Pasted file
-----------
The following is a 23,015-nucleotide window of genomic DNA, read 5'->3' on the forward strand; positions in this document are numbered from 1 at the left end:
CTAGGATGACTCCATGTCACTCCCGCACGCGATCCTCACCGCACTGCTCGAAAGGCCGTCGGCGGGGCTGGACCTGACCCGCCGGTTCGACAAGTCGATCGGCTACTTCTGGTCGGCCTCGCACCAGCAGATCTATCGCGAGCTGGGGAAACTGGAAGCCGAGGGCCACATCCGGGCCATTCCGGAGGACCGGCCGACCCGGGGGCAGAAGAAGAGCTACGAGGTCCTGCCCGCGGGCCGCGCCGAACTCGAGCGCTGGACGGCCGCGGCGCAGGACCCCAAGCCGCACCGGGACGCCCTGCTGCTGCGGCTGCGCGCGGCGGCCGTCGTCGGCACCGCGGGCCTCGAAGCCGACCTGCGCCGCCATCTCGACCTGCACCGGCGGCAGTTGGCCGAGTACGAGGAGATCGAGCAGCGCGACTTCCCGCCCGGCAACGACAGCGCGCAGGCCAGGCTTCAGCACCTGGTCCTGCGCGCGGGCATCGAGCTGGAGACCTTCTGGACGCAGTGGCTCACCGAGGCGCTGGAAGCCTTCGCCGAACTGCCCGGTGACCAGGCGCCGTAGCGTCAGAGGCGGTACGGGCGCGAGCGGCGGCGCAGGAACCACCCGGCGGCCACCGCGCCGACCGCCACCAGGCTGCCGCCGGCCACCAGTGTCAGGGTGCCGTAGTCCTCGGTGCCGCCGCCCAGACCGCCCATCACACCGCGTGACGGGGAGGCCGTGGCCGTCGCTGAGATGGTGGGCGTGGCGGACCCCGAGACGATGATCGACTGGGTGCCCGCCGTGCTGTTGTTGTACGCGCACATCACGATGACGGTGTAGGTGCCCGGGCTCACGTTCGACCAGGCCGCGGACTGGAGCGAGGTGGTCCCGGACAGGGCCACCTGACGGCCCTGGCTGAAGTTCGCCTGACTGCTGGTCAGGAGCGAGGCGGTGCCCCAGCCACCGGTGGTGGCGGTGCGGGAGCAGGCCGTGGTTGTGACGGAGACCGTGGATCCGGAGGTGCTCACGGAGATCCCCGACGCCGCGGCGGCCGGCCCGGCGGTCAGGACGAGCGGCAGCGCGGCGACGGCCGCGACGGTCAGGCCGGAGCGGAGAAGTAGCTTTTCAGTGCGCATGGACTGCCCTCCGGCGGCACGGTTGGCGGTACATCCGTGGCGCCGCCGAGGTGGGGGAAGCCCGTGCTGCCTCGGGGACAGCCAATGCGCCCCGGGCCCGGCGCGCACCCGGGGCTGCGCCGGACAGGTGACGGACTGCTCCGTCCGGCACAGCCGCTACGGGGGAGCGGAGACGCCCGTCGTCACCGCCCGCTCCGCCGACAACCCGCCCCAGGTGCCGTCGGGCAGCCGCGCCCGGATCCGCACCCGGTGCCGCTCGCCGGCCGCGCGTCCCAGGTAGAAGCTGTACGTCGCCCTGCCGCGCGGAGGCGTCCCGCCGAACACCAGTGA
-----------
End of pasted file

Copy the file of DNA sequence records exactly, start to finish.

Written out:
The following is a 23,015-nucleotide window of genomic DNA, read 5'->3' on the forward strand; positions in this document are numbered from 1 at the left end:
CTAGGATGACTCCATGTCACTCCCGCACGCGATCCTCACCGCACTGCTCGAAAGGCCGTCGGCGGGGCTGGACCTGACCCGCCGGTTCGACAAGTCGATCGGCTACTTCTGGTCGGCCTCGCACCAGCAGATCTATCGCGAGCTGGGGAAACTGGAAGCCGAGGGCCACATCCGGGCCATTCCGGAGGACCGGCCGACCCGGGGGCAGAAGAAGAGCTACGAGGTCCTGCCCGCGGGCCGCGCCGAACTCGAGCGCTGGACGGCCGCGGCGCAGGACCCCAAGCCGCACCGGGACGCCCTGCTGCTGCGGCTGCGCGCGGCGGCCGTCGTCGGCACCGCGGGCCTCGAAGCCGACCTGCGCCGCCATCTCGACCTGCACCGGCGGCAGTTGGCCGAGTACGAGGAGATCGAGCAGCGCGACTTCCCGCCCGGCAACGACAGCGCGCAGGCCAGGCTTCAGCACCTGGTCCTGCGCGCGGGCATCGAGCTGGAGACCTTCTGGACGCAGTGGCTCACCGAGGCGCTGGAAGCCTTCGCCGAACTGCCCGGTGACCAGGCGCCGTAGCGTCAGAGGCGGTACGGGCGCGAGCGGCGGCGCAGGAACCACCCGGCGGCCACCGCGCCGACCGCCACCAGGCTGCCGCCGGCCACCAGTGTCAGGGTGCCGTAGTCCTCGGTGCCGCCGCCCAGACCGCCCATCACACCGCGTGACGGGGAGGCCGTGGCCGTCGCTGAGATGGTGGGCGTGGCGGACCCCGAGACGATGATCGACTGGGTGCCCGCCGTGCTGTTGTTGTACGCGCACATCACGATGACGGTGTAGGTGCCCGGGCTCACGTTCGACCAGGCCGCGGACTGGAGCGAGGTGGTCCCGGACAGGGCCACCTGACGGCCCTGGCTGAAGTTCGCCTGACTGCTGGTCAGGAGCGAGGCGGTGCCCCAGCCACCGGTGGTGGCGGTGCGGGAGCAGGCCGTGGTTGTGACGGAGACCGTGGATCCGGAGGTGCTCACGGAGATCCCCGACGCCGCGGCGGCCGGCCCGGCGGTCAGGACGAGCGGCAGCGCGGCGACGGCCGCGACGGTCAGGCCGGAGCGGAGAAGTAGCTTTTCAGTGCGCATGGACTGCCCTCCGGCGGCACGGTTGGCGGTACATCCGTGGCGCCGCCGAGGTGGGGGAAGCCCGTGCTGCCTCGGGGACAGCCAATGCGCCCCGGGCCCGGCGCGCACCCGGGGCTGCGCCGGACAGGTGACGGACTGCTCCGTCCGGCACAGCCGCTACGGGGGAGCGGAGACGCCCGTCGTCACCGCCCGCTCCGCCGACAACCCGCCCCAGGTGCCGTCGGGCAGCCGCGCCCGGATCCGCACCCGGTGCCGCTCGCCGGCCGCGCGTCCCAGGTAGAAGCTGTACGTCGCCCTGCCGCGCGGAGGCGTCCCGCCGAACACCAGTGA